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Paracetamol with ibuprofen oral

Updated 2 Feb 2023 | NSAIDs Paracetamol


Oral formulations of ibuprofen with paracetamol

Drugs List

  • NUROMOL 200mg + 500mg tablets
  • paracetamol 500mg and ibuprofen 200mg tablets
  • Therapeutic Indications


    Pain - mild to moderate



    One tablet to be taken up to three times a day. At least six hours should be left between doses.

    If one tablet does not control symptoms, a maximum of two tablets may be taken up to three times a day. At least six hours should be left between doses.

    No more than six tablets should be taken in any 24 hour period.


    One tablet to be taken up to three times a day. At least six hours should be left between doses.

    If one tablet does not control symptoms, a maximum of two tablets may be taken up to three times a day. At least six hours should be left between doses.

    No more than six tablets should be taken in any 24 hour period.


    Children under 18 years
    Predisposition to haemorrhage
    Gastrointestinal ulcer
    History of gastrointestinal haemorrhage secondary to NSAID
    History of gastrointestinal ulceration
    Severe cardiac failure
    Severe hepatic impairment
    Severe renal impairment
    Third trimester of pregnancy

    Precautions and Warnings

    Allergic disposition
    Fluid retention
    Patients over 65 years
    Cardiac impairment
    Cerebrovascular disorder
    Congestive cardiac failure
    Connective tissue disorder
    Crohn's disease
    First trimester of pregnancy
    Glucose-galactose malabsorption syndrome
    Hepatic impairment
    History of asthma
    History of cardiac failure
    History of gastrointestinal disorder
    Ischaemic heart disease
    Lactose intolerance
    Left ventricular dysfunction
    Non-cirrhotic alcoholic liver disease
    Renal impairment
    Second trimester of pregnancy
    Systemic lupus erythematosus
    Ulcerative colitis

    NSAIDs may provoke or exacerbate asthma
    Advise ability to drive/operate machinery may be affected by side effects
    Some formulations contain lactose
    Discontinue if signs of gastro-intestinal bleeding occur
    Elderly - monitor for gastro-intestinal bleeding over initial 4 weeks
    If visual disturbances occur, perform ophthalmic evaluation
    May inhibit platelet aggregation - observe for signs of bleeding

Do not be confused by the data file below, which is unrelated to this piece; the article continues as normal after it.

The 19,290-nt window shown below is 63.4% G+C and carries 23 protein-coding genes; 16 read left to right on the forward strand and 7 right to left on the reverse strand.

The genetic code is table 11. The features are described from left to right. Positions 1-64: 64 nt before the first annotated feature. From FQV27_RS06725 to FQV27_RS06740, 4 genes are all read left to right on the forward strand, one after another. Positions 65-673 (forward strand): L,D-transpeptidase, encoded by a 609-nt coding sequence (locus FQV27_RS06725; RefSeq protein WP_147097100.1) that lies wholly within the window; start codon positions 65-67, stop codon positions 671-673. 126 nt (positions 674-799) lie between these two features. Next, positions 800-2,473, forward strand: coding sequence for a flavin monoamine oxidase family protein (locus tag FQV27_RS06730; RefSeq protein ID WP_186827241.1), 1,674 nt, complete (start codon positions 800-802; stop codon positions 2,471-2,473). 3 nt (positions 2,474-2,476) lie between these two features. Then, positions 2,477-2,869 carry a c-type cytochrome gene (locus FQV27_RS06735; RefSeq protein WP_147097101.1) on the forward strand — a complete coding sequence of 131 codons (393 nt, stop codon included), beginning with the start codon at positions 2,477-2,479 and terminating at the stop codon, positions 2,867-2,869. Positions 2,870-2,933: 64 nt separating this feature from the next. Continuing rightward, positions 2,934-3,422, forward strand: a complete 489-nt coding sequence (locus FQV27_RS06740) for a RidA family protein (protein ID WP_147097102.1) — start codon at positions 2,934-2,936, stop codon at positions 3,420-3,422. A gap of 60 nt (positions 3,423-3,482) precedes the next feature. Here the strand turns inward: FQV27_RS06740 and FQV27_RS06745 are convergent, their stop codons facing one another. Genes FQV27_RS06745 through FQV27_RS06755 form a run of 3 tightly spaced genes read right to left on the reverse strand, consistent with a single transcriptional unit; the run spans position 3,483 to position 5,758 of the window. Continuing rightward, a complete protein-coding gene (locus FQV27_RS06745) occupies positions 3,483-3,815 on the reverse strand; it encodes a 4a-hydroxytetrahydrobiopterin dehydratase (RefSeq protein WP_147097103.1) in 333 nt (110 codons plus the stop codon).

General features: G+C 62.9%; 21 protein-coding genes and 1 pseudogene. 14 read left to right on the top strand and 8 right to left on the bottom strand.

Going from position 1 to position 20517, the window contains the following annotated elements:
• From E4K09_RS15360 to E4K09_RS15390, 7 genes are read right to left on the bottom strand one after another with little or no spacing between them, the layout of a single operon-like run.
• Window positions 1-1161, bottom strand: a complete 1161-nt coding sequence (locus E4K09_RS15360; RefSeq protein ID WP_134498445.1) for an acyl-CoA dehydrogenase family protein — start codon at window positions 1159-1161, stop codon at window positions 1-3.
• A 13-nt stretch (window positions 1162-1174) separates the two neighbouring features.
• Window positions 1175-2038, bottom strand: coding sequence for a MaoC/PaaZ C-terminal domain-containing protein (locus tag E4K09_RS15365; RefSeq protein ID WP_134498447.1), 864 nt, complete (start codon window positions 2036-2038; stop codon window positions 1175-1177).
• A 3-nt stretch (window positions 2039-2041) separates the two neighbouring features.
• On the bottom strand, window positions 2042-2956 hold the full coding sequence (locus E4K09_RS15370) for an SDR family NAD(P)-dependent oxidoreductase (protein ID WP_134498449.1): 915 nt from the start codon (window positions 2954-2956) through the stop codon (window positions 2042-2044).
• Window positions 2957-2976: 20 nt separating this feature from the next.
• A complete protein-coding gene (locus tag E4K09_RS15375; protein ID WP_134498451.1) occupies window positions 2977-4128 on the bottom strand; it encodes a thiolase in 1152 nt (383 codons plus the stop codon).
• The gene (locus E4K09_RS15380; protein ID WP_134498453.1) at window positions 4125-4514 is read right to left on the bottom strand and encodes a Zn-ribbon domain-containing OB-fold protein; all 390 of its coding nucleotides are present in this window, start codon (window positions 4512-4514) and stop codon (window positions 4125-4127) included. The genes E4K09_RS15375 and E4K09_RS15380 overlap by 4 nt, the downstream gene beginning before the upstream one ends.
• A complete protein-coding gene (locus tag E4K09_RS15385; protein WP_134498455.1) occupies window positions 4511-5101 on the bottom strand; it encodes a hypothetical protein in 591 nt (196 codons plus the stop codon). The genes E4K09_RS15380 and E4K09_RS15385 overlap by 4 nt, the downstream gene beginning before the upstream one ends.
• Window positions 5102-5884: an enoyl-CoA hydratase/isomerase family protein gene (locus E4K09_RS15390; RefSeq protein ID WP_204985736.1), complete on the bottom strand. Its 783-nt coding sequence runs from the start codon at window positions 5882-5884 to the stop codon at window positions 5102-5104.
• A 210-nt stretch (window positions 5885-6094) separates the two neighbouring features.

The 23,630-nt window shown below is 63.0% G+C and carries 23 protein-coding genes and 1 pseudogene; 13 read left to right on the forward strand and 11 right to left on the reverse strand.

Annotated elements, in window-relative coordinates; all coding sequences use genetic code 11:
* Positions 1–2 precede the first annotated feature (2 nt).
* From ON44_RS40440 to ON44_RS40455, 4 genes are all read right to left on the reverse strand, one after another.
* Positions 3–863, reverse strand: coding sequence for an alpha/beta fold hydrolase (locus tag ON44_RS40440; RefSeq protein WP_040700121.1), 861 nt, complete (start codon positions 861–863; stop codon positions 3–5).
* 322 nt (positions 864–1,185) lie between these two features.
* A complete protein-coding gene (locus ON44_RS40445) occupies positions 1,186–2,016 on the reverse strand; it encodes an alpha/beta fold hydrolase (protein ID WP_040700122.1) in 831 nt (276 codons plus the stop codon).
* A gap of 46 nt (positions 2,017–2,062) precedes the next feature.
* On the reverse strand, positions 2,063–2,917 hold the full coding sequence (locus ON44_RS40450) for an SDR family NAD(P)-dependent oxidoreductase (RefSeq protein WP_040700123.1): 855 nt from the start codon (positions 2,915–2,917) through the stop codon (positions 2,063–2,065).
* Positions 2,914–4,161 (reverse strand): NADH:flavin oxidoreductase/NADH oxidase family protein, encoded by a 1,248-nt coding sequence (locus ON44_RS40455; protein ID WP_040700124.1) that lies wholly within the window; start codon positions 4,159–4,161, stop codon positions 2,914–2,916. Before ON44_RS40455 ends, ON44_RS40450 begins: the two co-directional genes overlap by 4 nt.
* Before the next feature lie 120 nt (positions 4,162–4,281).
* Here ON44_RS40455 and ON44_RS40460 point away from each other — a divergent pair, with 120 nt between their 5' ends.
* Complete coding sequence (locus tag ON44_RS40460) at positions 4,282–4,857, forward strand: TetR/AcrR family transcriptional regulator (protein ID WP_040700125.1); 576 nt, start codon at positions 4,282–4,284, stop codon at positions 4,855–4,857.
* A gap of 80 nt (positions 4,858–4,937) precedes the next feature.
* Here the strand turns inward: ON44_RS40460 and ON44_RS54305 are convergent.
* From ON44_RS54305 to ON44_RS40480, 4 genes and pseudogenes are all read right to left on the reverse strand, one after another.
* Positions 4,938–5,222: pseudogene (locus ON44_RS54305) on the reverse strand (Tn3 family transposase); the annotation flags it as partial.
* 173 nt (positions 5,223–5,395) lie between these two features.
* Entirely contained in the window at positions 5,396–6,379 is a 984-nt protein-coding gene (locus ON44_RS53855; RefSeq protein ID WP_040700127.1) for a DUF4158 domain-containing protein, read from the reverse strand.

Monitor blood pressure in hypertensive patients
    Monitor patients with cardiovascular conditions
    Monitor renal function in patients with risk factors for renal impairment
    Advise patients to report signs or symptoms of gastro-intestinal ulcer
    Discontinue if signs of gastro-intestinal ulceration occur
    May prolong bleeding time
    Overdosage causes liver damage
    Seek urgent medical advice in event of overdose, even if patient feels well
    Discontinue treatment if skin rash or other allergic reaction occurs
    Maintain treatment at the lowest effective dose
    Start treatment at lowest recommended dose
    Maintain treatment for the shortest possible duration
    Only recommended for short term use
    May cause impaired fertility
    Advise patients to report skin rash
    Consult doctor if symptoms persist or treatment is required for > 3 days

    Pregnancy and Lactation


    Paracetamol with ibuprofen is contraindicated in the third trimester of pregnancy and should be used with caution in the first and second trimester.

    At the time of writing there is limited published information regarding the use of paracetamol with ibuprofen in humans during pregnancy.

    Schaefer (2015) states that paracetamol does cross the placenta, however due to the drugs analgesic and antipyretic properties, it is the preferred drug of choice to use in pregnancy. Briggs (2015) states teratogenic potential in humans was initially suspected, along with an association with gastroschisis, reduction in proportion of preterm birth, possible causative factor for asthma and elevated IgE levels but subsequent investigations have indicated no developmental risk. Commonly used in all stages of pregnancy therapeutic doses in short-term is deemed safe, while routine use should be avoided

    NSAIDs have been associated with spontaneous abortions and congenital abnormalities, although no teratogenic effects have been demonstrated in animal experiments (Briggs et al, 2015). Schaefer (2015) states that therapeutic doses of NSAIDs within the third trimester of pregnancy are associated with a risk of premature closure of foetal ductus arteriosus with possible persistent pulmonary hypertension as well as delaying the onset of labour but increasing the duration with an increased bleeding tendency in both mother and child.